Safety is our priority in times like these

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Mata'afa Keni Lesa

In times like these, there are only a few things we can do. Stay safe, pray hard, look after our loved ones and don’t panic. Above all, our safety and that of people close to us should be our priority. At all times.

We say this because nature and its wrath is something we cannot control. 

And when it comes to cyclones, many of us on these shores have witnessed the devastation they are capable of causing. 

Which is why many people of this country know exactly what to do when a cyclone threatens us. And that’s precisely what happened yesterday. The place was buzzing as people were bracing for what was to come. 

Right across the country, they were preparing their houses, filling up on emergency supplies and making sure nothing is left to chance. 

Folks, it’s fantastic to see people taking these warnings seriously. It’s a lot better to be safe than sorry and we simply cannot be complacent when it comes to natural disasters.

The fact is that apart from Cyclone Evan, we’ve been quite blessed during the past few years. There have been a couple of occasions where big cyclones heading to Samoa had suddenly changed paths. Whether that will happen this time around, well let’s wait and see.

While this piece was being compiled last night, Special Bulletin No. 2 from the Samoa Meteorology Office arrived. It warned of a Tropical Cyclone that should be felt in Samoa this afternoon.

“Tropical Depression 07F was located 13.9 South, 175.2 West or at about 275 km West of Asau or 364 km West of Apia at 090500 UTC or 7:00 p.m. this evening,” the Bulletin reads.

“Tropical Depression 07F continues to move East North East towards Samoa at the speed of 11 knots (13 mph) and is expected to intensify into a Tropical Cyclone Category 1 in the next 6-18 hours.”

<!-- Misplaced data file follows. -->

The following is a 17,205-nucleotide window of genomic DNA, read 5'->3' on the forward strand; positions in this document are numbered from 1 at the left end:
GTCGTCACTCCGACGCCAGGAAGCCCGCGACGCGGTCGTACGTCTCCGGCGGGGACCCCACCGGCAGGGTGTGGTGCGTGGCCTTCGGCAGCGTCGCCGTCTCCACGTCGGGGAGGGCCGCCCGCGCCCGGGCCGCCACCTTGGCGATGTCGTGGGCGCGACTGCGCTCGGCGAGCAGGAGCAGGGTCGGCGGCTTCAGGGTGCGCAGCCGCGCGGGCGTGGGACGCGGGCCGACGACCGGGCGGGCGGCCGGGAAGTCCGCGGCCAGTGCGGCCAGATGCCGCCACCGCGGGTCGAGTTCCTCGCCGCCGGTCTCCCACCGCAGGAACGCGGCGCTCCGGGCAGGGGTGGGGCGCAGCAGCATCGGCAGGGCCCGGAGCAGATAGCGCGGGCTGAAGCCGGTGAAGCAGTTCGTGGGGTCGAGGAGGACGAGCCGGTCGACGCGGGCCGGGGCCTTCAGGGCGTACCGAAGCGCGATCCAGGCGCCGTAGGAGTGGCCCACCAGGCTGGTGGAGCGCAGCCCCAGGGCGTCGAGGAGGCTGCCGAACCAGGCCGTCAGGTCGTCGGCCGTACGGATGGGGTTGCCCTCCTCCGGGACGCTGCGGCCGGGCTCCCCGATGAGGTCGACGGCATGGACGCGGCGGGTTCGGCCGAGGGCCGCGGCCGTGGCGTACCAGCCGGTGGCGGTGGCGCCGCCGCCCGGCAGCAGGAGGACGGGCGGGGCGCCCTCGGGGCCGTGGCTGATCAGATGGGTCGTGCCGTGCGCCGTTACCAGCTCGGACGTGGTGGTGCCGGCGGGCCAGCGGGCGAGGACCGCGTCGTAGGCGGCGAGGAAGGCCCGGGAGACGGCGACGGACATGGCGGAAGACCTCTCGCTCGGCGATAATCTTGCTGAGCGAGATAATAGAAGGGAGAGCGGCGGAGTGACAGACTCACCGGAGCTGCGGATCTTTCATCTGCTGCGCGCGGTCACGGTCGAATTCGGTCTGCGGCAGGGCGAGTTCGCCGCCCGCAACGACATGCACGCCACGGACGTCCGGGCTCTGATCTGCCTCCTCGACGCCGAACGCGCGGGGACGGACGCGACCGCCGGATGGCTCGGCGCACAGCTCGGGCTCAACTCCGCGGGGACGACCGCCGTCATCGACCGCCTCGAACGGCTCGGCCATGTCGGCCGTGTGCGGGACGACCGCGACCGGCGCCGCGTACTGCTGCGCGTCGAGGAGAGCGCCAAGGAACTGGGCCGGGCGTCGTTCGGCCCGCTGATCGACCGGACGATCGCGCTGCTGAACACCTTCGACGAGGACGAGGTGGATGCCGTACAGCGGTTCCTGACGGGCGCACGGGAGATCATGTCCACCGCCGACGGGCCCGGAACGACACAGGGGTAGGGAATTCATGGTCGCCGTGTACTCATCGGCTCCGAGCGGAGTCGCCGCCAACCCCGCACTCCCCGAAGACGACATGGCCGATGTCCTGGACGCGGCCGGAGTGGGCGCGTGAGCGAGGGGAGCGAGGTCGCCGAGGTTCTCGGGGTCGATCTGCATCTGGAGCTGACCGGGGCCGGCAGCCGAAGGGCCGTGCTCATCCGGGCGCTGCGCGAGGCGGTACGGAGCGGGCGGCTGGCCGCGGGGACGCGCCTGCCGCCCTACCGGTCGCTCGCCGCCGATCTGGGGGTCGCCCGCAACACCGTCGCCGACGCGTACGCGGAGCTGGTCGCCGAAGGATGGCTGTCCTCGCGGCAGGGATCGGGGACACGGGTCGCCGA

So what does this mean for today and tomorrow?

“Occasional rain with heavy falls, and few thunderstorms,” the Met Office warns. “Northwest winds of 20-30 mph gusty at times, and may increase to 45 mph early tomorrow morning (today). Combined waves and swells of 7-9 feet for Northern waters, and 8-10 feet for Southern waters.”

So what can you do? Like we said yesterday, we must remain calm and be rational in our decision making. Don’t take unneccessary risks.  And in our prayers, let’s remember everyone who will be working during the next few days to ensure your safety. Keep the Police, Fire and Emergency Services Authority, Samoa Met Office, health workers at all hospitals, Disaster Management Office officials, Samoa Red Cross Society, Samoa Water Authority, Electric Power Corporation officials, Radio announcers on AM and FM and everyone else in your prayers.

May God bless Samoa!



• Check your house for any loose material and tie down 

• Check your emergency kit and fill water containers

• Ensure you know where the strongest part of the building is 

• Close shutters or board-up or heavily tape all windows. Draw curtains and lock doors

• Pack an evacuation kit of warm clothes, essential medications, valuables and important papers (as well as your emergency kit)

• Trim treetops and branches well clear of any structures

• Clear the property of loose material that could blow about and possibly cause injury or damage



• Listen to updates on the radio, stay inside, stay calm. 

• Disconnect all electrical appliances. 

• Stay inside and shelter (well clear of windows) in the strongest part of the building, i.e. cellar, internal hallway or bathroom. Keep evacuation and emergency kits with you

• If the building starts to break up, protect yourself with mattresses, rugs or blankets under a strong table or bench or hold onto a solid fixture, e.g. a water pipe

• Beware the calm ‘eye’. If the wind drops, don’t assume the cyclone is over; violent winds will soon resume from another direction. Wait for the official ‘all clear’



• Don’t go outside until officially advised it is safe

• Don’t use electrical appliances if wet

• If you have to evacuate, or did so earlier, don’t return until advised. 

• Beware of damaged power lines, bridges, buildings, trees, and don’t enter floodwaters

• Heed all warnings and don’t go sightseeing

• Don’t make unnecessary telephone calls




• Portable battery radio

• Torch and spare batteries

• Water containers, dried or canned food & can opener

• Matches, fuel lamp, portable stove, cooking and eating equipment

• First aid kit and manual

• Tape & waterproof bags

• Store somewhere safe and handy

© Samoa Observer 2016

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